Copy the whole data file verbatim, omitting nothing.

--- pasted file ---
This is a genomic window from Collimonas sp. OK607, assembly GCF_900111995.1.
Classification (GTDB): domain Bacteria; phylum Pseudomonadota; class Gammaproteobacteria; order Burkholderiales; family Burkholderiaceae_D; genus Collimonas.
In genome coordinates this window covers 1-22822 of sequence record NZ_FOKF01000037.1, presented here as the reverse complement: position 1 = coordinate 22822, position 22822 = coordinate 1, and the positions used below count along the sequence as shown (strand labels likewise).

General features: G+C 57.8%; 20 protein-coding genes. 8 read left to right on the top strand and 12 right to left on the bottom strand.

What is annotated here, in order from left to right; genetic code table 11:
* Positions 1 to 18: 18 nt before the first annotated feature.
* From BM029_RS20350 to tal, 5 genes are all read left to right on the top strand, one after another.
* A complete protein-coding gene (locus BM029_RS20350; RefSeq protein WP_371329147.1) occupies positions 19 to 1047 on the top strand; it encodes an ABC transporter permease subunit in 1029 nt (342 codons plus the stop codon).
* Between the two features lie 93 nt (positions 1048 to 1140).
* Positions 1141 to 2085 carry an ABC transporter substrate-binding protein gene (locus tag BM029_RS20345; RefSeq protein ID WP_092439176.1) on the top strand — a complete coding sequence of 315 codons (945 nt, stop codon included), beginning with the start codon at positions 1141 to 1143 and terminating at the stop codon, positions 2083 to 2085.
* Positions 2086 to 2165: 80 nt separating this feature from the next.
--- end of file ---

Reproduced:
This is a genomic window from Collimonas sp. OK607, assembly GCF_900111995.1.
Classification (GTDB): domain Bacteria; phylum Pseudomonadota; class Gammaproteobacteria; order Burkholderiales; family Burkholderiaceae_D; genus Collimonas.
In genome coordinates this window covers 1-22822 of sequence record NZ_FOKF01000037.1, presented here as the reverse complement: position 1 = coordinate 22822, position 22822 = coordinate 1, and the positions used below count along the sequence as shown (strand labels likewise).

General features: G+C 57.8%; 20 protein-coding genes. 8 read left to right on the top strand and 12 right to left on the bottom strand.

What is annotated here, in order from left to right; genetic code table 11:
* Positions 1 to 18: 18 nt before the first annotated feature.
* From BM029_RS20350 to tal, 5 genes are all read left to right on the top strand, one after another.
* A complete protein-coding gene (locus BM029_RS20350; RefSeq protein WP_371329147.1) occupies positions 19 to 1047 on the top strand; it encodes an ABC transporter permease subunit in 1029 nt (342 codons plus the stop codon).
* Between the two features lie 93 nt (positions 1048 to 1140).
* Positions 1141 to 2085 carry an ABC transporter substrate-binding protein gene (locus tag BM029_RS20345; RefSeq protein ID WP_092439176.1) on the top strand — a complete coding sequence of 315 codons (945 nt, stop codon included), beginning with the start codon at positions 1141 to 1143 and terminating at the stop codon, positions 2083 to 2085.
* Positions 2086 to 2165: 80 nt separating this feature from the next.